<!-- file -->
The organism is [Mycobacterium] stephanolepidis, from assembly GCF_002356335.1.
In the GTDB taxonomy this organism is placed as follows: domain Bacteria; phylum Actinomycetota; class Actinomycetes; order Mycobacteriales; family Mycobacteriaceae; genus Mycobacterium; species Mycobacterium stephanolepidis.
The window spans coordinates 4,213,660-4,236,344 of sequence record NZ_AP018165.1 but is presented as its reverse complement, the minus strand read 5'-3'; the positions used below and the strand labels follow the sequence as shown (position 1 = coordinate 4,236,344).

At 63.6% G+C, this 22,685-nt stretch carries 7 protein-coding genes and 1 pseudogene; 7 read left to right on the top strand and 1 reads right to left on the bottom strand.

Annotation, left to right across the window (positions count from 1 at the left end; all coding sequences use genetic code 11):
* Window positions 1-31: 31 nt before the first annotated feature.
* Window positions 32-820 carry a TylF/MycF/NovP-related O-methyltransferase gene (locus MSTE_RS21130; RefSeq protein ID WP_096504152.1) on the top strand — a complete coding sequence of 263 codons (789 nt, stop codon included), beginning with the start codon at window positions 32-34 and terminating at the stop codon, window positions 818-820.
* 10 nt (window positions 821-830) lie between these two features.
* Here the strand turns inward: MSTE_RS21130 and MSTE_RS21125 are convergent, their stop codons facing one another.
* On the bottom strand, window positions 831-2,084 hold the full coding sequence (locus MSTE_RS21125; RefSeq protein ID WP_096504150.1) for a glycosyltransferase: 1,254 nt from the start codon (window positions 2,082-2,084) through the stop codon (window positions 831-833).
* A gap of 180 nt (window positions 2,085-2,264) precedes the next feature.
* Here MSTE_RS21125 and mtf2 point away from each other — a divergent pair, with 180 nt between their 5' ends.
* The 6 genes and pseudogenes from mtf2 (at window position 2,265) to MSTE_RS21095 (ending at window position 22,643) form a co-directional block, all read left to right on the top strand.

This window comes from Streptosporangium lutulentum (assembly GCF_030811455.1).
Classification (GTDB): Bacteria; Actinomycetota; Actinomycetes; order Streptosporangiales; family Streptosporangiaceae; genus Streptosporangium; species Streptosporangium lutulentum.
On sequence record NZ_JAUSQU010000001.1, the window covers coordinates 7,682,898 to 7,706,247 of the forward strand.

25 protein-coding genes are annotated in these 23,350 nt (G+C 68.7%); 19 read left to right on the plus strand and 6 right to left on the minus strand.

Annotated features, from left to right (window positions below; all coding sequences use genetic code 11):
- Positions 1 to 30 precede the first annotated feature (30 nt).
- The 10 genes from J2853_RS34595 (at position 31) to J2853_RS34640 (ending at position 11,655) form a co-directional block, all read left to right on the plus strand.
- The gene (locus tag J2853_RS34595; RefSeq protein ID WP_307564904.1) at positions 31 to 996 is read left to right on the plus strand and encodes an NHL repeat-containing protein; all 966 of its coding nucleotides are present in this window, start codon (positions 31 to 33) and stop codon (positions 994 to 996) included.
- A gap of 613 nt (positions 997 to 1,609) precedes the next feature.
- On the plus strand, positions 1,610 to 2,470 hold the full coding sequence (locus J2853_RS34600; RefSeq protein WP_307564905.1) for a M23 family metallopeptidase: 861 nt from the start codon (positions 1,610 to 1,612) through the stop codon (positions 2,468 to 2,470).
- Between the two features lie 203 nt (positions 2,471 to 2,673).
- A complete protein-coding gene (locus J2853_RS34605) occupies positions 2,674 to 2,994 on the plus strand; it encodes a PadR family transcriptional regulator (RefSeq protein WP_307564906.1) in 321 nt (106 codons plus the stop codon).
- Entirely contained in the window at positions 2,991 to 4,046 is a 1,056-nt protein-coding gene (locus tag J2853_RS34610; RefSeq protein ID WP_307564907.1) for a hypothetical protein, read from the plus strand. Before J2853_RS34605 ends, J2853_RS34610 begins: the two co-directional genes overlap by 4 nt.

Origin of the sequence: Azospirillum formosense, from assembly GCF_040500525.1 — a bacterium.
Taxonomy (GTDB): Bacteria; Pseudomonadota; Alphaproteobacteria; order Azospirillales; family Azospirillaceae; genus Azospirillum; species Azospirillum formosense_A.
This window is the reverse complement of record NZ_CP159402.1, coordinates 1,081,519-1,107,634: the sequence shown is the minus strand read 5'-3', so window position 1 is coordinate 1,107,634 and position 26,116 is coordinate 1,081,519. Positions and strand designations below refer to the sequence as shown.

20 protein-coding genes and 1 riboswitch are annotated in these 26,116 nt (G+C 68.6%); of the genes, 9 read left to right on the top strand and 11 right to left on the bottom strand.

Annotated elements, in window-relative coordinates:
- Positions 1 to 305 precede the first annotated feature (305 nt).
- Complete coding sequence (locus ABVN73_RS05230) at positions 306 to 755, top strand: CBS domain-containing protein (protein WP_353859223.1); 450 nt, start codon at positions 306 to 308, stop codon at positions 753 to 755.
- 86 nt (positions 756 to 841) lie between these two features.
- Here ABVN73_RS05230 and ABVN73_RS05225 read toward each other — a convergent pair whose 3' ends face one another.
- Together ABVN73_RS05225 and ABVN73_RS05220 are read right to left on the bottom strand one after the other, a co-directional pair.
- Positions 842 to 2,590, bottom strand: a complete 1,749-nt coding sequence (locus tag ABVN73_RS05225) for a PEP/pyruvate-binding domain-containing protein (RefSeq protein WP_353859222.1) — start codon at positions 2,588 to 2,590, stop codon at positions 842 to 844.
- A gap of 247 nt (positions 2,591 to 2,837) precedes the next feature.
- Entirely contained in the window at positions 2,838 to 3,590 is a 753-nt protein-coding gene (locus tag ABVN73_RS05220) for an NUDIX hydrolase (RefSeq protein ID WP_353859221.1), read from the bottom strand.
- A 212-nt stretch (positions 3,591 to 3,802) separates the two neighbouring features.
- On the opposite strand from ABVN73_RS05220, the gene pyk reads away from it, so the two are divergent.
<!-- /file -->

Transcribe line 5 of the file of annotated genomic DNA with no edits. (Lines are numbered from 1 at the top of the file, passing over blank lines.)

Annotation, left to right across the window (positions count from 1 at the left end; all coding sequences use genetic code 11):